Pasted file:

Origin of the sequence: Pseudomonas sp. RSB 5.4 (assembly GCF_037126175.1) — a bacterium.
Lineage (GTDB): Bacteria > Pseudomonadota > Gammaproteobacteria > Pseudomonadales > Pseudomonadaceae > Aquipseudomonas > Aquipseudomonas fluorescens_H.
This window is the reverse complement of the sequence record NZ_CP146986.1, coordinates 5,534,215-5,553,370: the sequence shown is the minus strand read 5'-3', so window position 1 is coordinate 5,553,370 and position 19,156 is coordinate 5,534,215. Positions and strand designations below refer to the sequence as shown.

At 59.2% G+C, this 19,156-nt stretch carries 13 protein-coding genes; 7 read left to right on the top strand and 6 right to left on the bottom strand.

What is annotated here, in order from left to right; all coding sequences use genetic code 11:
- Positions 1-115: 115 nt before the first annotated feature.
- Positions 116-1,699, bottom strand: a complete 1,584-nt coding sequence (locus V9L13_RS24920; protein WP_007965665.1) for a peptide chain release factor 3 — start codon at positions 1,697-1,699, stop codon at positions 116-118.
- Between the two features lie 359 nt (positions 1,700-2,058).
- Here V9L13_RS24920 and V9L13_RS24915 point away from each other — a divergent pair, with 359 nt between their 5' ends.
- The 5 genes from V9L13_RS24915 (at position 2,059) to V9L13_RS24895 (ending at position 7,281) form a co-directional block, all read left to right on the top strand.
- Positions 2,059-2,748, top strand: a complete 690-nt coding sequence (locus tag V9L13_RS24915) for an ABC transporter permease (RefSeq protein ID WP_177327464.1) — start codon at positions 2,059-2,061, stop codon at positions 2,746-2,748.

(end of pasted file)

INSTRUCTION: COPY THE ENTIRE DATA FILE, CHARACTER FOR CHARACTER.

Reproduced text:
Origin of the sequence: Pseudomonas sp. RSB 5.4 (assembly GCF_037126175.1) — a bacterium.
Lineage (GTDB): Bacteria > Pseudomonadota > Gammaproteobacteria > Pseudomonadales > Pseudomonadaceae > Aquipseudomonas > Aquipseudomonas fluorescens_H.
This window is the reverse complement of the sequence record NZ_CP146986.1, coordinates 5,534,215-5,553,370: the sequence shown is the minus strand read 5'-3', so window position 1 is coordinate 5,553,370 and position 19,156 is coordinate 5,534,215. Positions and strand designations below refer to the sequence as shown.

At 59.2% G+C, this 19,156-nt stretch carries 13 protein-coding genes; 7 read left to right on the top strand and 6 right to left on the bottom strand.

What is annotated here, in order from left to right; all coding sequences use genetic code 11:
- Positions 1-115: 115 nt before the first annotated feature.
- Positions 116-1,699, bottom strand: a complete 1,584-nt coding sequence (locus V9L13_RS24920; protein WP_007965665.1) for a peptide chain release factor 3 — start codon at positions 1,697-1,699, stop codon at positions 116-118.
- Between the two features lie 359 nt (positions 1,700-2,058).
- Here V9L13_RS24920 and V9L13_RS24915 point away from each other — a divergent pair, with 359 nt between their 5' ends.
- The 5 genes from V9L13_RS24915 (at position 2,059) to V9L13_RS24895 (ending at position 7,281) form a co-directional block, all read left to right on the top strand.
- Positions 2,059-2,748, top strand: a complete 690-nt coding sequence (locus tag V9L13_RS24915) for an ABC transporter permease (RefSeq protein ID WP_177327464.1) — start codon at positions 2,059-2,061, stop codon at positions 2,746-2,748.